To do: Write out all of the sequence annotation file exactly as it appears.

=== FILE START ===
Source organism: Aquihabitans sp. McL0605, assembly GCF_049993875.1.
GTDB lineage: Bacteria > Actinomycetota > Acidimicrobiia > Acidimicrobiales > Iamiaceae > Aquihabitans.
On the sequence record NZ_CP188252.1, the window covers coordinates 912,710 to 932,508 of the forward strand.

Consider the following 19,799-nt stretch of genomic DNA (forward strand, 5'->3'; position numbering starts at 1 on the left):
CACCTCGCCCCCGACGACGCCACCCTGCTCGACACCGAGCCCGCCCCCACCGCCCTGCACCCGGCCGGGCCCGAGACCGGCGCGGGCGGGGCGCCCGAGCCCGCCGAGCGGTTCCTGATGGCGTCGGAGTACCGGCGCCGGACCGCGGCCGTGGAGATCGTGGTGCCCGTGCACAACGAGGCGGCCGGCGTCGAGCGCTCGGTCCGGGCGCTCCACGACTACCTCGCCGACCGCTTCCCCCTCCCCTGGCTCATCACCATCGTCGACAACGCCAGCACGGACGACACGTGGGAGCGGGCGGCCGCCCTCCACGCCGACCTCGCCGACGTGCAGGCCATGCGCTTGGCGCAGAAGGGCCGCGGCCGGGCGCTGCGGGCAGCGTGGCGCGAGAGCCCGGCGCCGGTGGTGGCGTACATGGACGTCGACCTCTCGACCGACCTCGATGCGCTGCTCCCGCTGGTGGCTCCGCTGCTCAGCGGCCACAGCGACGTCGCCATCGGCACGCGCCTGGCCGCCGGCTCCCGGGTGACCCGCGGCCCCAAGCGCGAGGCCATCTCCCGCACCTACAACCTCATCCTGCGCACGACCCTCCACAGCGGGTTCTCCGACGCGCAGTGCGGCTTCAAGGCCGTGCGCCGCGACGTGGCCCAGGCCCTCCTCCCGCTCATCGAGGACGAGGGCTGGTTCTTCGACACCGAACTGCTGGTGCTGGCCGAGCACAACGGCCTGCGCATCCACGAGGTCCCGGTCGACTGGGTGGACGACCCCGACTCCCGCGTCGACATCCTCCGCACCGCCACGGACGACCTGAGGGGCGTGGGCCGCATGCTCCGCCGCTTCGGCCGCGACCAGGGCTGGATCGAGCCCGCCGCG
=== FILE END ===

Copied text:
Source organism: Aquihabitans sp. McL0605, assembly GCF_049993875.1.
GTDB lineage: Bacteria > Actinomycetota > Acidimicrobiia > Acidimicrobiales > Iamiaceae > Aquihabitans.
On the sequence record NZ_CP188252.1, the window covers coordinates 912,710 to 932,508 of the forward strand.

Consider the following 19,799-nt stretch of genomic DNA (forward strand, 5'->3'; position numbering starts at 1 on the left):
CACCTCGCCCCCGACGACGCCACCCTGCTCGACACCGAGCCCGCCCCCACCGCCCTGCACCCGGCCGGGCCCGAGACCGGCGCGGGCGGGGCGCCCGAGCCCGCCGAGCGGTTCCTGATGGCGTCGGAGTACCGGCGCCGGACCGCGGCCGTGGAGATCGTGGTGCCCGTGCACAACGAGGCGGCCGGCGTCGAGCGCTCGGTCCGGGCGCTCCACGACTACCTCGCCGACCGCTTCCCCCTCCCCTGGCTCATCACCATCGTCGACAACGCCAGCACGGACGACACGTGGGAGCGGGCGGCCGCCCTCCACGCCGACCTCGCCGACGTGCAGGCCATGCGCTTGGCGCAGAAGGGCCGCGGCCGGGCGCTGCGGGCAGCGTGGCGCGAGAGCCCGGCGCCGGTGGTGGCGTACATGGACGTCGACCTCTCGACCGACCTCGATGCGCTGCTCCCGCTGGTGGCTCCGCTGCTCAGCGGCCACAGCGACGTCGCCATCGGCACGCGCCTGGCCGCCGGCTCCCGGGTGACCCGCGGCCCCAAGCGCGAGGCCATCTCCCGCACCTACAACCTCATCCTGCGCACGACCCTCCACAGCGGGTTCTCCGACGCGCAGTGCGGCTTCAAGGCCGTGCGCCGCGACGTGGCCCAGGCCCTCCTCCCGCTCATCGAGGACGAGGGCTGGTTCTTCGACACCGAACTGCTGGTGCTGGCCGAGCACAACGGCCTGCGCATCCACGAGGTCCCGGTCGACTGGGTGGACGACCCCGACTCCCGCGTCGACATCCTCCGCACCGCCACGGACGACCTGAGGGGCGTGGGCCGCATGCTCCGCCGCTTCGGCCGCGACCAGGGCTGGATCGAGCCCGCCGCG